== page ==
The Masters Review Blog

Dec 12

New Voices: “Out, Brief Candle” by Hannah Rose Roberts

In our final New Voices publication of the year, we are proud to present “Out, Brief Candle” by Hannah Rose Roberts, the winner of the 2022 Flash Fiction Contest, selected by guest judge Kim Chinquee! To introduce the piece, Chinquee writes, “‘Out Brief Candle’ unfolds with longing and with sensory details (mostly smell) revolving around memories, tangibles, a candle. The prose is lovely, the voice is original. And the piece surprises!” Read on below.

Luis had been obsessed with the concept of “kintsugi”: broken pieces of pottery being fused back together with gold. The brokenness elevates the art, he’d said, it’s a metaphor.

Scent is the strongest tie to memory, they say. It had made the decision easy for Marlow. At least the initial decision. From there she had been overwhelmed, standing at the counter in a near-trance, fiddling with the tassels on the zipper of her purse, trying to decide what to put him in. This whole industry was so strange, nearly as strange as the idea that Luis would never be coming back for his work shirts or his Xbox or the spinach and avocado remnants in the blender that she had left soaking ever since she found it on the counter that morning. Just wait until he gets home, she’d thought, and she’d tear him a new one for not cleaning up after breakfast. But he never came home. And he still wouldn’t—not until she picked a candle. The skinny employee behind the counter, with a light-pink shag haircut, rolled sleeves and a permanent shrug, twiddled gloved hands as Marlow blinked and deliberated.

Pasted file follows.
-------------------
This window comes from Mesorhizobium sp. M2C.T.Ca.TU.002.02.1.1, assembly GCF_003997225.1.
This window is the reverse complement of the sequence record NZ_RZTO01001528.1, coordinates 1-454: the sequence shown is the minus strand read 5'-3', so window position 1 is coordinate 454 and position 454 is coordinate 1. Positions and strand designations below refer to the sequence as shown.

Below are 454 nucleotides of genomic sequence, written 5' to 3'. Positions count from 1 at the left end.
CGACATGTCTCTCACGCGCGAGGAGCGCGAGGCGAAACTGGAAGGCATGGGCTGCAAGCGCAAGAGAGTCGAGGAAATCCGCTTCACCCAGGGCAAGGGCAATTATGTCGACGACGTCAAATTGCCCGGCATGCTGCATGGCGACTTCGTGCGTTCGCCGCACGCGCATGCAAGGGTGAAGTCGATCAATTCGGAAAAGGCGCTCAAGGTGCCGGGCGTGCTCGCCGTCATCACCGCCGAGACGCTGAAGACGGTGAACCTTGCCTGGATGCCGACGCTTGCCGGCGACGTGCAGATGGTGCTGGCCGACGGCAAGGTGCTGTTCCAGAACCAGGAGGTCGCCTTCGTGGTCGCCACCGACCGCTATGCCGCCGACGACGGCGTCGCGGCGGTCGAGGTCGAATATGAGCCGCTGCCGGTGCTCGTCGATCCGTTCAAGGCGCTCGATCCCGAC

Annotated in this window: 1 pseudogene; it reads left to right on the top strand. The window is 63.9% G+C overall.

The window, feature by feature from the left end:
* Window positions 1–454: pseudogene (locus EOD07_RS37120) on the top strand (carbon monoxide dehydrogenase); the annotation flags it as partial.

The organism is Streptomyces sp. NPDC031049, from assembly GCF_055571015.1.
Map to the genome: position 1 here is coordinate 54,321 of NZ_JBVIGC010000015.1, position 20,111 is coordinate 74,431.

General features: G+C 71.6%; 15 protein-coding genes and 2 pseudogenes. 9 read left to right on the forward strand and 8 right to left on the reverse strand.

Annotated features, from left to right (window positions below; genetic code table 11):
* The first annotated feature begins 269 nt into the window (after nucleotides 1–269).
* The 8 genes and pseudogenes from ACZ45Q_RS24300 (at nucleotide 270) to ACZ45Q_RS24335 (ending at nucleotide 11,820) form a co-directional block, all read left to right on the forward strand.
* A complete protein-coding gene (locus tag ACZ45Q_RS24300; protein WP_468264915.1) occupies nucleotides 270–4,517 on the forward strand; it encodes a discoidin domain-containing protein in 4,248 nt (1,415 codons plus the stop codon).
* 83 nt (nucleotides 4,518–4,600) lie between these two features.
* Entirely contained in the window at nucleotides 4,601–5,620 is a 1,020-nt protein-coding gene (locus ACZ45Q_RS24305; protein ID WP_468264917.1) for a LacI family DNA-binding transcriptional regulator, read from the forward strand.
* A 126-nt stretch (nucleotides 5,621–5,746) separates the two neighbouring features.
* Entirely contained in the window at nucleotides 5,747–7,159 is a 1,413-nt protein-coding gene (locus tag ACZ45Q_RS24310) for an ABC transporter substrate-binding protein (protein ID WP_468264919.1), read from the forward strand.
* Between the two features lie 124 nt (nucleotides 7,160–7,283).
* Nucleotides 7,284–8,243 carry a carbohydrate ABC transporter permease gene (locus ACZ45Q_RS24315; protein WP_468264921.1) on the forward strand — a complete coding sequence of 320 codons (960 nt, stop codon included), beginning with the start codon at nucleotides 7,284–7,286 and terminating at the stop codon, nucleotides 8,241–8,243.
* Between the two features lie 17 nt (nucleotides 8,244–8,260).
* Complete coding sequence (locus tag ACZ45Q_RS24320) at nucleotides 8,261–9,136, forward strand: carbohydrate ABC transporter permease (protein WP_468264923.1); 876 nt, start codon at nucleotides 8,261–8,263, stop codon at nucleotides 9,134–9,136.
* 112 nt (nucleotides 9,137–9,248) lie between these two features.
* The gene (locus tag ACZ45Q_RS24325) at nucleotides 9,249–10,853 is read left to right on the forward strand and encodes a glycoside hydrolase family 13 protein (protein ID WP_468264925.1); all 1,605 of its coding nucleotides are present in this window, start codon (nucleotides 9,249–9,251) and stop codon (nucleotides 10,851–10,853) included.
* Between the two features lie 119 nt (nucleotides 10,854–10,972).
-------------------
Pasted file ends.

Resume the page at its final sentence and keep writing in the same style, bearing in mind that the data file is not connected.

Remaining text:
The glass display cases reminded her of the bakeries they had visited in the weeks leading up to the accident. She had almost bought a wedding cake. Had she bought one? Was that another thing she had to call and cancel? She would check later. She forced her mind back to the candle samples in front of her.

So many of these seemed so macho, so tacky, as unoriginal as the sympathy card Luis’ work had sent her. (But what new thing was there to say about grief, except that it was hers now?) A candle shaped like a football. Team Name Here. For people whose sport had consumed them in life, why not literally subsume them in it? One like a fish. Luis had hated fishing, hated fish. She had learned that after he had politely eaten an entire plate of salmon the first time she cooked for him. She had been horrified. Yet not as horrified as she was to be deciding, now, which candle should hold the remnants of his being.

To continue reading “Out, Brief Candle” click here.

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